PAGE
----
Wednesday, 15 July 2009
We visited the Barbican Library which near the St. Paul's Cathedral and is actually considered to be in the city of London. It was a very interesting example of urban renewal in that the area was apparently more run down before World War II. The area was bombed and then rebuilt in a very interesting and innovative way. The Barbican is a complex that includes an art gallery, apartments, restaurants and pubs, gardens and pools of water which make for pleasant strolling, movie theaters, and the library. I really liked this approach, in that the library is integrated into the residential space in a very communal sort of way.
The library had very strong music and children's sections. Many people seemed to be enjoying the space, and it had a very comfortable neighborhood vibe. In some ways it seemed similar to American public libraries, and the organization and layout seemed very intuitive. The library also included a very interesting art exhibit. Overall, the library seemed very successful at furthering its goals of educating and entertaining its patrons.
Monday, 13 July 2009
Today we visited the St. Paul's Cathedral and library. The cathedral was a real architectural gem. The library preserves many volumes relating to the history of the cathedral, the church, individuals related to the church, people buried under the foundation, theology, history, and other subjects related to the mission of the church. The library is staffed by one professional librarian with the help of church volunteers. It has books in such languages at French, Russian, and one book in Icelandic. It has approximately 20,000 volumes in total. Actually it seemed a large task for a single person. It seems like it could be good for the scholarly community to have many of these volumes digitized, but in the real world issues such as time, staffing, and funding come into play. Instead, the librarian seems to respond to information requests on a per case basis as they come in. It seemed with more money he could do more conservation, cataloging, and digitization projects. It seemed like a very difficult job which included the need for knowledge about history, theology, architecture, and most likely the understanding of multiple languages. The librarian is not attempting to reinvent the wheel, however. He uses cataloging records that have previously been done by other librarians and tweaks them a little for his uses. He does not manually enter the text of the documents he has scanned. Instead, he uses optical recognition software.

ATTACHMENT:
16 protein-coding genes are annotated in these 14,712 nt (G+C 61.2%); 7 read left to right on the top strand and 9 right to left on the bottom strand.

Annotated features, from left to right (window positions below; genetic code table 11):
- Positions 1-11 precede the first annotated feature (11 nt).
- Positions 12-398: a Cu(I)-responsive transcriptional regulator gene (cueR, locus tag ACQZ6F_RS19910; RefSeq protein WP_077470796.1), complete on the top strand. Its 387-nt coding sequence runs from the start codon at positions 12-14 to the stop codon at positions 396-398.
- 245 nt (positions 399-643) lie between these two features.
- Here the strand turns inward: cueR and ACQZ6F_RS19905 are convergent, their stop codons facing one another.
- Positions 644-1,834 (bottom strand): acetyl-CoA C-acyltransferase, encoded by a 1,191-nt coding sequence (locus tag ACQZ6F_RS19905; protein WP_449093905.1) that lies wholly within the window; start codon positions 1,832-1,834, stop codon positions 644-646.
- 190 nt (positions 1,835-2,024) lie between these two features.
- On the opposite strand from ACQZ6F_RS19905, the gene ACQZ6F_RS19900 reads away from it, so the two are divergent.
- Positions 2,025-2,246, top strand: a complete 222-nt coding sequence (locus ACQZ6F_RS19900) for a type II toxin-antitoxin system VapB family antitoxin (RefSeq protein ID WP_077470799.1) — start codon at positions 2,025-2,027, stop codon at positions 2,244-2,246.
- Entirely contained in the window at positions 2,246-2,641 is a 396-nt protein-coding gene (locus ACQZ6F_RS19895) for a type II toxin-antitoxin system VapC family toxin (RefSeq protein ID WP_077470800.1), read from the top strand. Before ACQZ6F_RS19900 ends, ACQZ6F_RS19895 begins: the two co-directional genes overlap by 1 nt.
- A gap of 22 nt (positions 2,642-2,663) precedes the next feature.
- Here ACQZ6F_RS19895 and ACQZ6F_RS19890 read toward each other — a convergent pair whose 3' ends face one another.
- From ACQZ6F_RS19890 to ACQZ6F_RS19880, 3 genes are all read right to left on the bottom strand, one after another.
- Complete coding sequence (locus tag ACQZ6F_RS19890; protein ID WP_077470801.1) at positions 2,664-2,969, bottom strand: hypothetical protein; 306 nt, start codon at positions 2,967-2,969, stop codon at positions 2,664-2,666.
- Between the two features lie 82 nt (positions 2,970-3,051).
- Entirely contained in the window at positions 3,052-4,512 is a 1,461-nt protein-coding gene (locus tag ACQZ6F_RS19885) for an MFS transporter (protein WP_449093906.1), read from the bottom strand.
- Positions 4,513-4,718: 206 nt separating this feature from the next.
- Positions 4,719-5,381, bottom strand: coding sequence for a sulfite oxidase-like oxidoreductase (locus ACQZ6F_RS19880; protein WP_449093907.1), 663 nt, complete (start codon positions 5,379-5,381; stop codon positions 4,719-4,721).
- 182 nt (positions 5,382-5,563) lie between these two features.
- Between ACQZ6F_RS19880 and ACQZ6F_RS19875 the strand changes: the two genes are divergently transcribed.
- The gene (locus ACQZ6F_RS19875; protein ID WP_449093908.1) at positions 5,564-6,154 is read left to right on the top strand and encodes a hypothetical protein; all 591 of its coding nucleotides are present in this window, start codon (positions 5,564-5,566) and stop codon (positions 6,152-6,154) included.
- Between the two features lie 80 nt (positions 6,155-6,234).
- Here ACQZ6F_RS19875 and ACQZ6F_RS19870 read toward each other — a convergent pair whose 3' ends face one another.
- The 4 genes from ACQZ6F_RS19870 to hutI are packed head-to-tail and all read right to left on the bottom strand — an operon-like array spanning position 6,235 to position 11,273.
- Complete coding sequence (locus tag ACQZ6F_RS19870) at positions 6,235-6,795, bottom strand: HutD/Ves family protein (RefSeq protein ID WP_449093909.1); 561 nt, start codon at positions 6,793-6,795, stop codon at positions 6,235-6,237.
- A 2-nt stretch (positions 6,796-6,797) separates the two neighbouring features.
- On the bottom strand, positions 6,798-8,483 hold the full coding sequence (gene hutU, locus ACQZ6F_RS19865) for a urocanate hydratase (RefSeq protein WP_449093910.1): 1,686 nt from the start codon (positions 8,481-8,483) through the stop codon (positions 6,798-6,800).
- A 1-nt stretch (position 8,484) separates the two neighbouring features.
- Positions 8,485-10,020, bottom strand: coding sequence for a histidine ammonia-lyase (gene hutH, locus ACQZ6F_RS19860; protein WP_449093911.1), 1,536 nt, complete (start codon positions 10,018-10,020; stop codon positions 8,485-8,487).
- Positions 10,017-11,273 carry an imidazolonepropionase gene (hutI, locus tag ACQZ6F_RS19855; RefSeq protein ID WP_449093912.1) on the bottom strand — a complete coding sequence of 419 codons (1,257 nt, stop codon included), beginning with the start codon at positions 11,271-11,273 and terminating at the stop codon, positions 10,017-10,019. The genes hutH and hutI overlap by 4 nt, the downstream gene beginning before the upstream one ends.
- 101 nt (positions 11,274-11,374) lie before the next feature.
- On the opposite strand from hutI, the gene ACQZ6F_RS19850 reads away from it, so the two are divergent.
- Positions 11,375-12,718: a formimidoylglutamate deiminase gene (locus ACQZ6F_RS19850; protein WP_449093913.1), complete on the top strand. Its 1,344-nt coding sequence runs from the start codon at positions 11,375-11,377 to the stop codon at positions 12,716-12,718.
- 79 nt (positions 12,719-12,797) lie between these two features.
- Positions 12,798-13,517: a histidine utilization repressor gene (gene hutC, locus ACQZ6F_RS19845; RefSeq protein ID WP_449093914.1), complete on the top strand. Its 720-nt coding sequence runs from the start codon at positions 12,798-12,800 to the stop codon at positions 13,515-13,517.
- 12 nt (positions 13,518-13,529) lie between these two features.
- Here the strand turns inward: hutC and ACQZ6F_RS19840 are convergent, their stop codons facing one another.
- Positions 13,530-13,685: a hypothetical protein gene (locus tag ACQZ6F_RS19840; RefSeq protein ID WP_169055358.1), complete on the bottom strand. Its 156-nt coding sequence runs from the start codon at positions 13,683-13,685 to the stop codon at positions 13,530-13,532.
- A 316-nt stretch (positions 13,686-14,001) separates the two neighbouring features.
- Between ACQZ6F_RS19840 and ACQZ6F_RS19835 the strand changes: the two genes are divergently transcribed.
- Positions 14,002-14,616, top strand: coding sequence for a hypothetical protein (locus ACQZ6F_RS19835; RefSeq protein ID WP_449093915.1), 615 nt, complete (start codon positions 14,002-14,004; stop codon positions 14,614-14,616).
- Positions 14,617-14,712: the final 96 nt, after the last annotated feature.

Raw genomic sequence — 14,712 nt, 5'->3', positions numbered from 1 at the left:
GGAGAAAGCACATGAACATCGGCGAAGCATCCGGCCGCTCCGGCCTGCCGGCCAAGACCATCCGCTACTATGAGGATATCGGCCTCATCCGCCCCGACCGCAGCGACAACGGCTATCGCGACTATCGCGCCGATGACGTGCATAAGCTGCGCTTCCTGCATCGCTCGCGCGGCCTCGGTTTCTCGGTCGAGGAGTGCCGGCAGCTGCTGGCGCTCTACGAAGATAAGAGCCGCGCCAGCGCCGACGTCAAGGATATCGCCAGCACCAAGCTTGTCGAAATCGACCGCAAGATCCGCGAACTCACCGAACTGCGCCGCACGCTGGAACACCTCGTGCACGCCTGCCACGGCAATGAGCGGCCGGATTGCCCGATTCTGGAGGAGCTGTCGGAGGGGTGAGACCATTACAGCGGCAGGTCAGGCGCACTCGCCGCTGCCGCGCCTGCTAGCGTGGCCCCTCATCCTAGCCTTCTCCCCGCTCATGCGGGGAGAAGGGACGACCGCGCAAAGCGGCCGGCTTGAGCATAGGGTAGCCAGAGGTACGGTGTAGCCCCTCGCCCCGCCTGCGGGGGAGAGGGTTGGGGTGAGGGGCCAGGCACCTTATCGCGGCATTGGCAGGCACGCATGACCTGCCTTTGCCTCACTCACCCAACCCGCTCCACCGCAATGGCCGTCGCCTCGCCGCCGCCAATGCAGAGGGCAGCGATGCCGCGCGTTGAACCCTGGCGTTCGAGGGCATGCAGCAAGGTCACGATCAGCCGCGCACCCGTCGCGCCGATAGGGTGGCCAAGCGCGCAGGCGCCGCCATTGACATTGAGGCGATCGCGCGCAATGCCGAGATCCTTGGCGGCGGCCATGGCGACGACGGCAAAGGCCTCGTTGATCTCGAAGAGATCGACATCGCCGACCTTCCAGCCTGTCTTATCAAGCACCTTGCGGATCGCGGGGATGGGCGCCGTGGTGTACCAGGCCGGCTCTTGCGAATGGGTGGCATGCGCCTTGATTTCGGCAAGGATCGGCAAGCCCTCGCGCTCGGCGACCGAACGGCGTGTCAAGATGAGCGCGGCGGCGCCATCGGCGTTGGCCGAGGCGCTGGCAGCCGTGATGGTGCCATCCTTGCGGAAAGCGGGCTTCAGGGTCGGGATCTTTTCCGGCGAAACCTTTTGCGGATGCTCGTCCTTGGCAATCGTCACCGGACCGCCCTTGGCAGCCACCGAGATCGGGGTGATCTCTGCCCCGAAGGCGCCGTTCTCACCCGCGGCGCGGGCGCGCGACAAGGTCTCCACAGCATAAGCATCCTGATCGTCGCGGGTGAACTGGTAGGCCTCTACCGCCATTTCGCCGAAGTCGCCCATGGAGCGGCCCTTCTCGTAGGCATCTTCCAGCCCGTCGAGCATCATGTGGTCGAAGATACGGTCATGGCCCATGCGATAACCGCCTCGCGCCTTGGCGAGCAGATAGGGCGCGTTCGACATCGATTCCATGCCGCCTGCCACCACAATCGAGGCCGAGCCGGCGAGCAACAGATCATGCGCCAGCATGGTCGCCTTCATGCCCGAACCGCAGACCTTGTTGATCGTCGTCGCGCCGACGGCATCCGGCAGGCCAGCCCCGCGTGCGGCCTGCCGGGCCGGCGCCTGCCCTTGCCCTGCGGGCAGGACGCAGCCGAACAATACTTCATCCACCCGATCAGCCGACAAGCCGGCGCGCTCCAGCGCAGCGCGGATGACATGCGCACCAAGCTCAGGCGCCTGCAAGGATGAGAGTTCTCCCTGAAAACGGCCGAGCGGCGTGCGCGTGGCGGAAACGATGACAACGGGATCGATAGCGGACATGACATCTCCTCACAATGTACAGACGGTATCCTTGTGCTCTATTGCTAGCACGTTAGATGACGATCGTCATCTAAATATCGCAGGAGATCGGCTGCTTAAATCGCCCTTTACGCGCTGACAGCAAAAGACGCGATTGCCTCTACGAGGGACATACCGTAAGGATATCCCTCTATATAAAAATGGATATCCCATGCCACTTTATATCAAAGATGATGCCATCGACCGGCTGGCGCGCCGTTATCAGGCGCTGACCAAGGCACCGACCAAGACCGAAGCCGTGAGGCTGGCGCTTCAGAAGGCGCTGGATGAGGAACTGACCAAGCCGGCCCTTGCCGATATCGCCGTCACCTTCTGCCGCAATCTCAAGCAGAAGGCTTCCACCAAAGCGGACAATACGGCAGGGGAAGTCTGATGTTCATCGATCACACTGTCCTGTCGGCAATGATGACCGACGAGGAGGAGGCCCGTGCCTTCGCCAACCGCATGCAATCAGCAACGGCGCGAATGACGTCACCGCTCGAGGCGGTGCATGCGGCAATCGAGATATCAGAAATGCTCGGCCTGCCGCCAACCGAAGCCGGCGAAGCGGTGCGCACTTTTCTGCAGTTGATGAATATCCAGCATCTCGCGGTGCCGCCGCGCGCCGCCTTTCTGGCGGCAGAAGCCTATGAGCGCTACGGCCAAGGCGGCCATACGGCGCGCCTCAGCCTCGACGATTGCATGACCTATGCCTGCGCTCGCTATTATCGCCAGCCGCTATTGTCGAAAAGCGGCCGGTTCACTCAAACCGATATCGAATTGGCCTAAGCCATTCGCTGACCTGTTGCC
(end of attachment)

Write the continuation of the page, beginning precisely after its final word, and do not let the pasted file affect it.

Overall it was a very interesting tour. It reminded me of places I have worked where projects could be done, but without the funding to do them they do not get completed. It was still a beautiful library, however, and it seemed he was keeping up very effectively with supporting researchers and the church community.
Welcome to my blog! Here I will record my experience in my British Studies summer program which focuses on British libraries and information centers, and my general observations about my summer abroad.
This weekend I was very jetlagged and tired. It was also a little disorientating being in a new country, and instead of it being time to go to sleep it was time to eat breakfast. The first couple nights I would wake up at 2 am wide awake, and be hungry in the middle of the night but not during the day. I am mostly adjusted now.